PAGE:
Podcast Ep 21: Galeazzi Fractures, Malnutrition, & More
Change your thoughts and you change your world.-Norman Vincent Peale
Welcome back to Episode 21! We are all over the place this week, tackling topics from orthopedics to electrolyte abnormalities. Thanks to our listeners for the excellent feedback. Keep it coming to email@example.com. Let’s get started with a quick neurology rapid review from prior episodes!
- Treatment for a radial nerve palsy is supportive with a wrist splint, and the condition is typically self-limited.
- VP shunt obstruction occurs proximally more often than it occurs distally. Proximal VP shunt obstruction occurs due to choroid plexus obstruction or increased protein within the CSF. Distal VP shunt obstruction occurs due to abdominal pseudocyst formation, which typically presents with abdominal pain due to the large size of the cyst.
- Lyme disease is the most common cause of a bilateral Bell’s palsy. Remember that a peripheral facial nerve palsy can be distinguished from a central one by involvement of the forehead.
Now onto this week’s podcast
A patient presents to you as a transfer from an outside facility with the radiograph seen above. Which of the following exams will evaluate for the most commonly associated nerve injury in this type of fracture?
A. Ability to make a “thumbs up” sign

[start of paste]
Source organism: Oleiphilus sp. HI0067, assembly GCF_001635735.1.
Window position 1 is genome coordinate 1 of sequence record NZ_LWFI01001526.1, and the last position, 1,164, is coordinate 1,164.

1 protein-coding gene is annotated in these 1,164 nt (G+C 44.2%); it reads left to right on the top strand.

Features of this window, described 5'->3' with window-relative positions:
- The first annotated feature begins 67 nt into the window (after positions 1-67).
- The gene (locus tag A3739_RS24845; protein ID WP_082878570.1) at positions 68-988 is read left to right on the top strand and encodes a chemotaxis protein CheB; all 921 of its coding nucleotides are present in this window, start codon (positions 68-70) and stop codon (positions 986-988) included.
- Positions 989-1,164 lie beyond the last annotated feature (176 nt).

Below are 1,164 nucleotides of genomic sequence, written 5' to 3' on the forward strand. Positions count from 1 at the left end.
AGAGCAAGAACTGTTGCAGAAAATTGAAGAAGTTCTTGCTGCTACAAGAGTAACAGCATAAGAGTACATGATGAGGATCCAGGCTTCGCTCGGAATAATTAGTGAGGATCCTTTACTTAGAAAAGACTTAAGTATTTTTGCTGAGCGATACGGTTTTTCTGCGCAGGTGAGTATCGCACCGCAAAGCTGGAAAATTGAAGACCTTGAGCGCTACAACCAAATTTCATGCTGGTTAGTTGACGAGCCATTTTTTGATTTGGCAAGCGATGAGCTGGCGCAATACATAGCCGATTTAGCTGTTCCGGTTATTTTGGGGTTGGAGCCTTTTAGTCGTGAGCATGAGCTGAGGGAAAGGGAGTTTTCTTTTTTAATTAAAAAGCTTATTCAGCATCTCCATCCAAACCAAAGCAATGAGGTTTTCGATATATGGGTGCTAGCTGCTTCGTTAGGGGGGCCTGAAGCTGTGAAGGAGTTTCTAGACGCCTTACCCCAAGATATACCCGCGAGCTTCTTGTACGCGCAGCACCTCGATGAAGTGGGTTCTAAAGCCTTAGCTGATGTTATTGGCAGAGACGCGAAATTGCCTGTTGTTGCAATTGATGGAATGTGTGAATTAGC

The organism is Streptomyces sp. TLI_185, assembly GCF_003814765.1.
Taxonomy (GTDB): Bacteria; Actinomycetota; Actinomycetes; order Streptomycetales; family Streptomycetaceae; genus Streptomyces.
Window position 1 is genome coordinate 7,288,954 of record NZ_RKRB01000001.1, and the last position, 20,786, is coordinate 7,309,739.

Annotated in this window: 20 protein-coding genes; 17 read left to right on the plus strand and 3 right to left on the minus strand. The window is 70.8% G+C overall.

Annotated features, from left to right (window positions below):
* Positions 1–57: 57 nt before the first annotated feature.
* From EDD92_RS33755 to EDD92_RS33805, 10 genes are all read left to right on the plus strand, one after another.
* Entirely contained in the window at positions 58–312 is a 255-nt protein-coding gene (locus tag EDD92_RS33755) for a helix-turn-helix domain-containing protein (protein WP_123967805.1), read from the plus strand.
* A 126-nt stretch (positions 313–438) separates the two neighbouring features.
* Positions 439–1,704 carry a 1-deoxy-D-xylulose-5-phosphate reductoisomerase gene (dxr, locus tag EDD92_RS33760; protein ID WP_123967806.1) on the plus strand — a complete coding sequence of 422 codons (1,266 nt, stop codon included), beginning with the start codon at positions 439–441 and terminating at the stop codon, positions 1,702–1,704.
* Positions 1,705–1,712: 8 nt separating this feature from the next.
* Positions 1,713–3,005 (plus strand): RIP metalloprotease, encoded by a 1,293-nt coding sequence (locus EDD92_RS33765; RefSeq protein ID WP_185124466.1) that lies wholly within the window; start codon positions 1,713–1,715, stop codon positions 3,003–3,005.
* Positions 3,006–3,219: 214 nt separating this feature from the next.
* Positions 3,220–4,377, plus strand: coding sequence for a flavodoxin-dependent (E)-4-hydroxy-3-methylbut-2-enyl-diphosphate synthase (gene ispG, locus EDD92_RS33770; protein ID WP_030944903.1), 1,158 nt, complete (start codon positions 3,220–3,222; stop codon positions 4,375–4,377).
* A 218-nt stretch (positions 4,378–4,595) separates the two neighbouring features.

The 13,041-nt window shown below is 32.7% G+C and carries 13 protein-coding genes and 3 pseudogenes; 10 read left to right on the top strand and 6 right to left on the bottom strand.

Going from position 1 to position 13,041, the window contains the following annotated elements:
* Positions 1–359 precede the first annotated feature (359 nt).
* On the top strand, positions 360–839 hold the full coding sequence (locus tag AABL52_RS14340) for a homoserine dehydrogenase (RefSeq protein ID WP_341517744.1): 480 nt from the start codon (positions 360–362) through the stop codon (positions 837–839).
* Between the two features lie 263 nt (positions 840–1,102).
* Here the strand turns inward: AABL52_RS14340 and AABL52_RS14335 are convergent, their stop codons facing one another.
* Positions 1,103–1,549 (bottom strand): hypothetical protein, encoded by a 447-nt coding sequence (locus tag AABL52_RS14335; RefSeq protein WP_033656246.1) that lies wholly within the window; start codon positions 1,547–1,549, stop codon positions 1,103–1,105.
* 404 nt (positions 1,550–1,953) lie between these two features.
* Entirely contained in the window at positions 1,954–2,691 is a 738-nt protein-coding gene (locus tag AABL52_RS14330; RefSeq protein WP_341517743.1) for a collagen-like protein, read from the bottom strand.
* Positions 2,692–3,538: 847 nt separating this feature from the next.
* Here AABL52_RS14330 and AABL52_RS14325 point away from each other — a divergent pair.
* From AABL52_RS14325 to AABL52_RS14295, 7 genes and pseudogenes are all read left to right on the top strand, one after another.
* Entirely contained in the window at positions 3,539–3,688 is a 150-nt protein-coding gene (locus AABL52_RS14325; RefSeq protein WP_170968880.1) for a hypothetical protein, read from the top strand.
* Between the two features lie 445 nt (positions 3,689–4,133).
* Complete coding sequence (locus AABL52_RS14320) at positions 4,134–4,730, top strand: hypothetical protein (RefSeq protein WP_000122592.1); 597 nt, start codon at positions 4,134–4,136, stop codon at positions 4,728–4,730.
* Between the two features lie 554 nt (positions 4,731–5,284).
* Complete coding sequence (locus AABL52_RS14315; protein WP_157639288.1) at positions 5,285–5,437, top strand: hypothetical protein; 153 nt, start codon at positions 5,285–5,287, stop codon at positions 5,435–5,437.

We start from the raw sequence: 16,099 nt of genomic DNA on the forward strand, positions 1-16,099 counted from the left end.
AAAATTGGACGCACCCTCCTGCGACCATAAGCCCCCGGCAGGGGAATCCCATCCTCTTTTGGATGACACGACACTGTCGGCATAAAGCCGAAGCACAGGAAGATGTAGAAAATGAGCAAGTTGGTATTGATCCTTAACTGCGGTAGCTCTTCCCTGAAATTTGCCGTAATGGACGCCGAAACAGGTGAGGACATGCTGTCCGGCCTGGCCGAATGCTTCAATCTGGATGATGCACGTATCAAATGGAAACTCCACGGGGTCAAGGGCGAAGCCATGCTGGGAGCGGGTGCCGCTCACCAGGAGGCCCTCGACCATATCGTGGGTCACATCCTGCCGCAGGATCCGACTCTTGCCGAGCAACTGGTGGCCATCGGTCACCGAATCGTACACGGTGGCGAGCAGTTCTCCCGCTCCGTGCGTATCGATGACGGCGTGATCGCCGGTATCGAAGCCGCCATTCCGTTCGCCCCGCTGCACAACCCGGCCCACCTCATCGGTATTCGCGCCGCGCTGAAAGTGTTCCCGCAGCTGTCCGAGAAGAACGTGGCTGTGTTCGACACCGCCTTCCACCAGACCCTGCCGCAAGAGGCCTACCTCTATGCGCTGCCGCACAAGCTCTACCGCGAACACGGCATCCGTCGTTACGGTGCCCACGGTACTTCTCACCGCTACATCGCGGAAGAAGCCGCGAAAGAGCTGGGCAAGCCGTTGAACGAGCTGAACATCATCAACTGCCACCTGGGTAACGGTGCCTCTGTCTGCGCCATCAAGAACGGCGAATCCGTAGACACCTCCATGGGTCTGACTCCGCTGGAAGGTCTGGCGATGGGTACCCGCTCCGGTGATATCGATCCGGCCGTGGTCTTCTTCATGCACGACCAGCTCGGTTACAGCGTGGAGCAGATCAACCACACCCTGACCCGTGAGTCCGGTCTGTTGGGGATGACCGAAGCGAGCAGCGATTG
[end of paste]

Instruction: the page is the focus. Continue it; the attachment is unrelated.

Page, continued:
B. Ability to make an “OK” sign
C. Sensation to the index finger
D. Sensation to the little finger
Which of the following is a common cause of hypomagnesemia?
A. Antacid use
A 24-year-old man is brought to the ED after sustaining a stab wound to the right side of his chest. He is diagnosed with a hemothorax and a 38-French chest tube is placed in the resuscitation room. Which of the following best predicts the need for urgent thoracotomy?
A. Initial chest tube output of greater than 1,000 mL of blood
B. Initial chest tube output of greater than 10 mL/kg of blood
C. Persistent output of greater than 100 mL of blood per hour for the first 3 hours following chest tube placement
D. Persistent output of greater than 7 mL of blood per kilogram per hour following chest tube placement
A 45-year-old woman with a history of hypertension and atrial fibrillation presents with a complaint of sudden onset vision loss in her right eye that occurred 10 minutes prior to arrival in the emergency department. She denies associated pain or trauma to the eye. Visual acuity is 20/20 at baseline, however she can now only count fingers on the right. What is the appropriate next step?